As a young adult she moves to the city. Finding work is difficult so she tries serving beers in a sleazy bar wearing next to no clothing. Not being happy with this she progresses to stripping. Eventually she decides to try prostitution. Her account of what she has to go though, especially the first time she has sex for money, is quite harrowing. So too is her account of her first anal sex where she is injured and robbed.

She goes to work for a year in a brothel in Kalgoorlie (I don't know where that is either). It is only when she comes to Melbourne and a high-class brothel there that things begin to look up for her. Although happy at this place, she wants to travel, so she moves to Las Vegas and works as a stripper and a sex worker. She paints a fascinating picture of a world of orgies attended by her - group bookings - against a background of the desperate gambling addicts she sees on the streets and in the casinos of Las Vegas.

Again on the move, she comes to London. Although working in the Soho walk ups is not her first option, she endures it until she is headhunted by an elite fetish brothel in Mayfair. Returning to Australia despite loving her work in Mayfair, the pinnacle of her career is accompanying a leading actor to an award ceremony. He is a gay man who needs to pretend to the world to have a girlfriend, and Violet provides that service for him.

While in Soho she is threatened by an Albanian pimp. She sends him packing. The girl in the flat above her is attacked. The police try to help, but this is in the days when CCTV was uncommon in the walk ups and maids could not always be afforded. Maids get a £2 tip from every customer but the sex worker has to pay her £60 per day. She also has to pay £240 to £280 per day in rent for the flat. Some days some of the sex workers were unable to make that amount of money and could get into debt.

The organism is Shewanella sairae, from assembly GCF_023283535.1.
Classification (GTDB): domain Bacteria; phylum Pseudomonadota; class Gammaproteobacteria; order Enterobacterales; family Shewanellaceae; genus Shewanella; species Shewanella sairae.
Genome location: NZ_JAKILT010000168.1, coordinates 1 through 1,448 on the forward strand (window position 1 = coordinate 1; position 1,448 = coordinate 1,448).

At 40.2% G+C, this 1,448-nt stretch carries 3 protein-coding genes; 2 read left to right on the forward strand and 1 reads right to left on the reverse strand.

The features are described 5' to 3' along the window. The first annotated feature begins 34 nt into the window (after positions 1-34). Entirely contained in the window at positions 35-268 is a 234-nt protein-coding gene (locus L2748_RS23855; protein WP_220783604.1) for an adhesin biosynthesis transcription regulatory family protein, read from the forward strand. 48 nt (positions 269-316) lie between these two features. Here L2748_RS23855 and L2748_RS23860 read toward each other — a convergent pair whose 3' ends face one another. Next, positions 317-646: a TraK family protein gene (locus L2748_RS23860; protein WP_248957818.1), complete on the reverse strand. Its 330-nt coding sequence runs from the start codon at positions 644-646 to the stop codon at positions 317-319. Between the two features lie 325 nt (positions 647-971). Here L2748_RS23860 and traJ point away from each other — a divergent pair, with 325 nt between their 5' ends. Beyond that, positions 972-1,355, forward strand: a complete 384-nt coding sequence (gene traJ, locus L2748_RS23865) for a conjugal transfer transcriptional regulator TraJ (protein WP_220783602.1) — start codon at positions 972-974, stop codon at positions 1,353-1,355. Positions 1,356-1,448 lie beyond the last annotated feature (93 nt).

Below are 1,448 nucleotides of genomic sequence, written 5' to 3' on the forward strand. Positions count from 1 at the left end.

Some of the readers of this blog might remember her. She called herself Sydney then and she worked in Peter Street in Soho and perhaps other places too. This would have been more than 10 years ago. There were a couple of other Australian girls working in Soho then too.

One thing I liked was her account of how she tried her best to help a 32 year old virgin enjoy his first experience of sex. She showed great sensitivity to his needs and was aware that her actions could affect his future relations with women.

Violet writes about her experience of what is perhaps the biggest problem in the life of sex workers, and that is the problem of boyfriends. A sex worker might meet a lovely man and want to have a relationship with him. Only an unsatisfactory man would accept his girlfriend working as a prostitute. So she might keep her work a secret and always fear he might find out, remain single, or accept as a boyfriend a man who might try to exploit her.

A while ago I read the book West End Girls by Barbara Tate. Barbara was a maid in Soho walk ups soon after the end of World War 2. Although the information is a bit out of date now, there is one area especially where she is relevant to today, the problem of boyfriends.

Barbara wrote that there weren't any pimps in Soho but some of the women had ponces. A ponce isn't the same as a pimp. A ponce is a man who tries to form an emotional relationship with a sex worker, not because he cares for her but because he intends to exploit her. He emotionally manipulates her and gets her to hand over her money to him. He tells her that he will invest it for their future together.

In Tate's Soho a ponce was often a Maltese man who would try to hook an established prostitute - who was nearly always a British woman. I think that many of the women in Soho today have men like this. The women are from Eastern Europe and the men are from their own country, maybe their own town. They could be 'boyfriends' who persuade them they can have a good life together in London.

Taking the two books together, it seems to confirm that the clever women are the ones who use sex work to make as much money as possible, bank it or make sensible investments, then leave. They can use the money to set themselves up, do what they really want to do in life, and they don't have to lie to their boyfriends about what they do.

Lucky Girl is a very informative and enjoyable read. We need to hear more about women's experience of the world of sex work and its unusual and occasionally frightening characters. You can buy the book at many places: AmazonBookLocker and Book Depository. Violet has her own website.

Violet Ivy